God is love, and those who abide in love abide in God, and God abides in them. Love has been perfected among us in this: that we may have boldness on the day of judgment, because as he is, so are we in this world. There is no fear in love, but perfect love casts out fear; for fear has to do with punishment, and whoever fears has not reached perfection in love…Those who say, “I love God,” and hate their brothers or sisters, are liars; for those who do not love a brother or sister whom they have seen, cannot love God whom they have not seen. The commandment we have from him is this: those who love God must love their brothers and sisters also.
Jesus, our master way-shower, did not shrink from his commitment to radical acceptance and love, and neither should we. We must loudly and boldly proclaim that the message of the Bible is LOVE, not fear, for as the Scripture above says, “fear has to do with punishment.” We in Unity must unashamedly and unabashedly broadcast our message that the God of our understanding is not a God of judgment and retribution. We must emphatically assert that God is Love. We must take our message to the world and do all we can to promote the Gospel of Unity in God and Oneness with all humanity. We must do everything possible to counteract the message of separation that elicits fear of God and judgment of our fellows. We must take back the message of Jesus Christ from those who teach guilt and fear, and declare that the true message of the Christ is as Jesus stated, “Love God and love your neighbor as yourself” (Mark 12: 30-31).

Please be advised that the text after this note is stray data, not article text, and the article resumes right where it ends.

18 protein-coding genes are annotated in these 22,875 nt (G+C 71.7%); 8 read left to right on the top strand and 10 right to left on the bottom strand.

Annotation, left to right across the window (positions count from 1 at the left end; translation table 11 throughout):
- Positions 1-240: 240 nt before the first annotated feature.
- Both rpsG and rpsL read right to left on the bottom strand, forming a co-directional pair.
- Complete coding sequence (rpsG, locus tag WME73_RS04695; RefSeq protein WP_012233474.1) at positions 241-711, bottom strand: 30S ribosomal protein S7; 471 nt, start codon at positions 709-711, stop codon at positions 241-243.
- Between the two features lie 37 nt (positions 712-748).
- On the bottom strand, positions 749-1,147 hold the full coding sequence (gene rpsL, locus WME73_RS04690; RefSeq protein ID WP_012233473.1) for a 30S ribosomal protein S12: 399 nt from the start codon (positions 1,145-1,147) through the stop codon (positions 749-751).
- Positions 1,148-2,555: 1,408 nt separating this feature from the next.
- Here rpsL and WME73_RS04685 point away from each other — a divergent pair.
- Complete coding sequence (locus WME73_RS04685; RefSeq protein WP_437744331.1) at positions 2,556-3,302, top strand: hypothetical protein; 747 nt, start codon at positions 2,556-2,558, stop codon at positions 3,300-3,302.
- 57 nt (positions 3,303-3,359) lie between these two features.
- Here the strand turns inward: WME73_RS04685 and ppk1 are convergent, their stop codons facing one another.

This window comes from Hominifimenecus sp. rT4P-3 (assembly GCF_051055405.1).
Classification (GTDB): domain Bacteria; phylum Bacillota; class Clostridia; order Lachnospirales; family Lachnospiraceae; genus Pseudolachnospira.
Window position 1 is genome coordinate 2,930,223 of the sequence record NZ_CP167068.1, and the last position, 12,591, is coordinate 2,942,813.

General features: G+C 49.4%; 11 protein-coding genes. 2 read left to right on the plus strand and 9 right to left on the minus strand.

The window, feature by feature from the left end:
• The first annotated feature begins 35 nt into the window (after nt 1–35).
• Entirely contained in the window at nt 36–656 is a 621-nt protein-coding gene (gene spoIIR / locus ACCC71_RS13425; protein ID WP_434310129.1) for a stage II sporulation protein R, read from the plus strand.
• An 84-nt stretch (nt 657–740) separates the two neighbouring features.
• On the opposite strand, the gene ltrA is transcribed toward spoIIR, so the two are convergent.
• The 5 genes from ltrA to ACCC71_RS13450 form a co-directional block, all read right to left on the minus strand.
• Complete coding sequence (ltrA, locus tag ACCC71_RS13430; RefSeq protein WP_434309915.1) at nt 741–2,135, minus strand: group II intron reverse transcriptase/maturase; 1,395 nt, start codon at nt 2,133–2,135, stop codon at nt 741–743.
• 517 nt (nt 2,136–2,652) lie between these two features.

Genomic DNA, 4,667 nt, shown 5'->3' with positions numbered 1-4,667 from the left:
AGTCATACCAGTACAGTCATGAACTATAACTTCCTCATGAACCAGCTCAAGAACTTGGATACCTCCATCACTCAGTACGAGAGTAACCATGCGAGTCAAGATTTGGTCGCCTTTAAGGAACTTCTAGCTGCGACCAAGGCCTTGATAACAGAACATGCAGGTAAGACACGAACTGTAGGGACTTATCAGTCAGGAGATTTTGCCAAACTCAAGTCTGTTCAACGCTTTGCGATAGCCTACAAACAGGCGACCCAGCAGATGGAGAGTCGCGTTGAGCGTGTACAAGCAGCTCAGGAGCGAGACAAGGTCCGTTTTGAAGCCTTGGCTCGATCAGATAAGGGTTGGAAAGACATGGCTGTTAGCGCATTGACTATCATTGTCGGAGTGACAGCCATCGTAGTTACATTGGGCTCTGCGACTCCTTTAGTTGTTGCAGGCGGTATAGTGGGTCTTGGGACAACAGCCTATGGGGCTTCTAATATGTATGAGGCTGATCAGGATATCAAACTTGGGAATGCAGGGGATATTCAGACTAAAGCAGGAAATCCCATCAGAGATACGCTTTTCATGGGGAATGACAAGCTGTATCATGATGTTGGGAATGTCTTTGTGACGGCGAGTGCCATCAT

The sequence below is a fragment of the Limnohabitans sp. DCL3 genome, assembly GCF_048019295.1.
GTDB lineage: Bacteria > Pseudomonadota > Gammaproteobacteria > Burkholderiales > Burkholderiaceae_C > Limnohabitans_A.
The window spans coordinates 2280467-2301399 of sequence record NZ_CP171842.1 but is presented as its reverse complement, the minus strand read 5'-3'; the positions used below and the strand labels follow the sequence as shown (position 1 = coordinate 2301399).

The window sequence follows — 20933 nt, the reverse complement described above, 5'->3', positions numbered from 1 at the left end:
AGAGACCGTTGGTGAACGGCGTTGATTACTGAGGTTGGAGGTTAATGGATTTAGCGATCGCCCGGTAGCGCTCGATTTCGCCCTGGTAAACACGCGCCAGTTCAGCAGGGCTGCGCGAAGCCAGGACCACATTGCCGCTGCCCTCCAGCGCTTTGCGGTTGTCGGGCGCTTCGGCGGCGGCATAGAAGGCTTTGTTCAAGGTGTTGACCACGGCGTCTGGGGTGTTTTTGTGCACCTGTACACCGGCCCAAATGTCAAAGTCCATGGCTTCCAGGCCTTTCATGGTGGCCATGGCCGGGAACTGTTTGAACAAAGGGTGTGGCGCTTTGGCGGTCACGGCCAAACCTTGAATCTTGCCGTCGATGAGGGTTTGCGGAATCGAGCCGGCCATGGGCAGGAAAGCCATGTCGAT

Unity cofounder, Charles Fillmore, said
"In the regeneration, our love goes through a transformation, which broadens, strengthens, and deepens it. We no longer confine love to family, friends, and personal relations, but expand it to include all things...If God is the Father of all, then men and women are brothers and sisters in a universal family, and he who sees spiritually should open his heart and cultivate that inclusive love which God has given as the unifying element in the human family. Just to the extent that we separate ourselves into families, cliques, and religious factions we put away God's love." - Christian Healing
Only Love can release all from the bondage of a belief in a punitive God. Only Love can free us from the bonds of our own prejudice. Only Love sets us free. Join us on Sunday at 10:00 as we explore together how we are freed by Love.